It uses SOA to loosely couple, rather than tightly integrate with other Fusion processes or processes exposed by existing back end applications, which should make Fusion apps more pliant and less prone to outage. That allows workflows in Fusion to be dynamic and flexible. If an order in the supply chain is held up, the process can be dynamically changed without bringing down order fulfillment processes for orders that are working correctly. It also allows Oracle to embed business intelligence throughout the suite, so that you don’t have to leave the application to perform analytics. For instance, in an HR process used for locating the right person for a job, you can dig up an employee’s salary history, and instead switching to a separate dashboard, you can instead retrieve and display relevant pieces of information necessary to see comparisons and make a decision.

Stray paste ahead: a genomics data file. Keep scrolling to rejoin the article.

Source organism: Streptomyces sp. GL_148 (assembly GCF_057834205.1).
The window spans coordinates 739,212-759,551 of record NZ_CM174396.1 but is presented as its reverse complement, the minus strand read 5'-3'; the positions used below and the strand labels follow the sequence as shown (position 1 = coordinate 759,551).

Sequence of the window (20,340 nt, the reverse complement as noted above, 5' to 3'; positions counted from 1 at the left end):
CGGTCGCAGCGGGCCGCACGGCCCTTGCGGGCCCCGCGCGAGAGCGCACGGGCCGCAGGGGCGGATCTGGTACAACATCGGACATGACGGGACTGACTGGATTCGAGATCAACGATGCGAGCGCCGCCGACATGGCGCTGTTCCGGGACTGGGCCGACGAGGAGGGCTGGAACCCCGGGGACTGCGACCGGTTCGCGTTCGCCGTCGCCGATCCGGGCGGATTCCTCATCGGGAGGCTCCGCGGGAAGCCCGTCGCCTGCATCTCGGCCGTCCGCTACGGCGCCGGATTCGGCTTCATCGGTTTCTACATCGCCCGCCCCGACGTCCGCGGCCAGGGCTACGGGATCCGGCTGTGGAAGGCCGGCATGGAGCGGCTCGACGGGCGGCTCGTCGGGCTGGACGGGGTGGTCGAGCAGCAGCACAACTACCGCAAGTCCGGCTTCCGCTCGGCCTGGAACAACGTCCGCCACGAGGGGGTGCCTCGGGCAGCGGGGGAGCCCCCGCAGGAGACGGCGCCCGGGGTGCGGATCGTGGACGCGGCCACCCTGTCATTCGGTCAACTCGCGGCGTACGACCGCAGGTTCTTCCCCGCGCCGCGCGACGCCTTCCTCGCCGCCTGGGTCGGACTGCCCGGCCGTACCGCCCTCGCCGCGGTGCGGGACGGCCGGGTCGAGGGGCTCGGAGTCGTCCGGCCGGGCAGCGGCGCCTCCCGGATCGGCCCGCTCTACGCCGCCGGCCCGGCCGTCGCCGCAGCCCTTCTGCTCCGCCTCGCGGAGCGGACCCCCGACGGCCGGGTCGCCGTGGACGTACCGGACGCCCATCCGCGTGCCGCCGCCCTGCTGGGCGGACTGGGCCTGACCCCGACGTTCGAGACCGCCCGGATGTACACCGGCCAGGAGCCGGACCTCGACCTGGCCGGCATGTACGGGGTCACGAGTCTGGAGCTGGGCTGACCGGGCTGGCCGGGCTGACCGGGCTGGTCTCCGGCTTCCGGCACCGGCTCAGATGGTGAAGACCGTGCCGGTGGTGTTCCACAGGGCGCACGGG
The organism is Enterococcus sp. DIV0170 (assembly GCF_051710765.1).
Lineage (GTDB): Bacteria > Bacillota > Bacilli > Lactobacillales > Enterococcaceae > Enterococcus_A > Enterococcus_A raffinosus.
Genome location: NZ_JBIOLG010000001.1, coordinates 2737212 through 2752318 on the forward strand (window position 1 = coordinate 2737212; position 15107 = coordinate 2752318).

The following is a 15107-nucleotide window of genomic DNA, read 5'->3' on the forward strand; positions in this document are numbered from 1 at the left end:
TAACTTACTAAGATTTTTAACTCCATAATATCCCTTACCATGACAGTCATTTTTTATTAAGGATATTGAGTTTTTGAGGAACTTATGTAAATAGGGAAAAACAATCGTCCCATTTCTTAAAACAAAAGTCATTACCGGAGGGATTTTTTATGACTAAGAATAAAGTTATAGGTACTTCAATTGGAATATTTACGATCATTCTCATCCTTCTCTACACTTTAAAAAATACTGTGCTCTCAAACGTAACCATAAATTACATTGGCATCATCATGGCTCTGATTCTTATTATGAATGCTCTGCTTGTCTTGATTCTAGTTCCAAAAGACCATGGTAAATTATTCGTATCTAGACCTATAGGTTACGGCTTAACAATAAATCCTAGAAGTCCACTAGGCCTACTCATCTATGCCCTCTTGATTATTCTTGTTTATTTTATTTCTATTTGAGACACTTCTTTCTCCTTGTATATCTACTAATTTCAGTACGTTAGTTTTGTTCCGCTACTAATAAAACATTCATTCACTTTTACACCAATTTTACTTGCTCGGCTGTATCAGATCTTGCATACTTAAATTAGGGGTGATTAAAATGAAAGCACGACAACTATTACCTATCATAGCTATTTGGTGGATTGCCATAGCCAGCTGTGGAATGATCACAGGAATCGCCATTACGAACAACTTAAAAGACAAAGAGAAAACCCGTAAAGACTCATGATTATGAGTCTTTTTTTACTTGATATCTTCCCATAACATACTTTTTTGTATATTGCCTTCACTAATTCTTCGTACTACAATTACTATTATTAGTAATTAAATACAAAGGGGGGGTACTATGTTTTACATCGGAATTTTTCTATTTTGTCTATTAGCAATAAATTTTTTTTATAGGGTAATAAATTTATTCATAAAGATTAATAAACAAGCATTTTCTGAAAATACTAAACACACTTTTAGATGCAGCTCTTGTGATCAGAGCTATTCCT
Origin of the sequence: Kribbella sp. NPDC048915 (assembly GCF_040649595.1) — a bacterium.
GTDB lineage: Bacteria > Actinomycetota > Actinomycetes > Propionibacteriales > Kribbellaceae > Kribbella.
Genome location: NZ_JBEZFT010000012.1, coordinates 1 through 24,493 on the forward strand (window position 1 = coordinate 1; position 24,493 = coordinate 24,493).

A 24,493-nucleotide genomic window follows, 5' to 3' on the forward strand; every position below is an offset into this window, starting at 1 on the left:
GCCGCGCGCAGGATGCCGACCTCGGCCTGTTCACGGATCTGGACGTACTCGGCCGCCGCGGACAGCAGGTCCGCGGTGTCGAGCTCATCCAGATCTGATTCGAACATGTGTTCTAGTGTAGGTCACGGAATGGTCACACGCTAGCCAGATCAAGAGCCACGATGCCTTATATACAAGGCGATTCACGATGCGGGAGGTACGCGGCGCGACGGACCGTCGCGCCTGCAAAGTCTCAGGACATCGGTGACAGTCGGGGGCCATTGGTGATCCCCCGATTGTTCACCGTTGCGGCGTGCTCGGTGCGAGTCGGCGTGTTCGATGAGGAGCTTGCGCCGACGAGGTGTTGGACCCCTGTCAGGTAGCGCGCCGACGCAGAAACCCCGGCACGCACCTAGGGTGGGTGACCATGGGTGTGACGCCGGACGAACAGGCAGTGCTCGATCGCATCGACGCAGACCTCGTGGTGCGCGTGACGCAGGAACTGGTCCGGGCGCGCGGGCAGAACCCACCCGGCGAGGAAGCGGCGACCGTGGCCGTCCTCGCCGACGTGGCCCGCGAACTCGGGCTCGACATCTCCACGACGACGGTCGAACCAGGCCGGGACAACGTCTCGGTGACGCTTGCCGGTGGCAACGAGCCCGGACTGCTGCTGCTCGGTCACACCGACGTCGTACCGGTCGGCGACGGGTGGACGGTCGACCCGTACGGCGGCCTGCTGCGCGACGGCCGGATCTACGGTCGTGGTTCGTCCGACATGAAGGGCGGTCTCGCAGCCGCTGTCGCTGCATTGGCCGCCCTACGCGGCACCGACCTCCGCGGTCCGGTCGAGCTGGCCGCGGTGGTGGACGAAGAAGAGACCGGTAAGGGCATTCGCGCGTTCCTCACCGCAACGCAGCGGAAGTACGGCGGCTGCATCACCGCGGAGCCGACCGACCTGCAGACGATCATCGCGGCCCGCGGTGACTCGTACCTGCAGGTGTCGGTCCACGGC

Fusion’s SOA architecture also allows Oracle to abstract security and access control by relying on its separate, Fusion middleware-based Identity Manager product. The same goes with communications, where instant messaging systems can be pulled in (we didn’t see any integration with Wikis or other Web 2.0 social computing mechanisms, but we assume that they can be integrated as services.). It also applies to user interfaces, where you can use different rich internet clients by taking advantage of Oracle’s ADF framework in JDeveloper.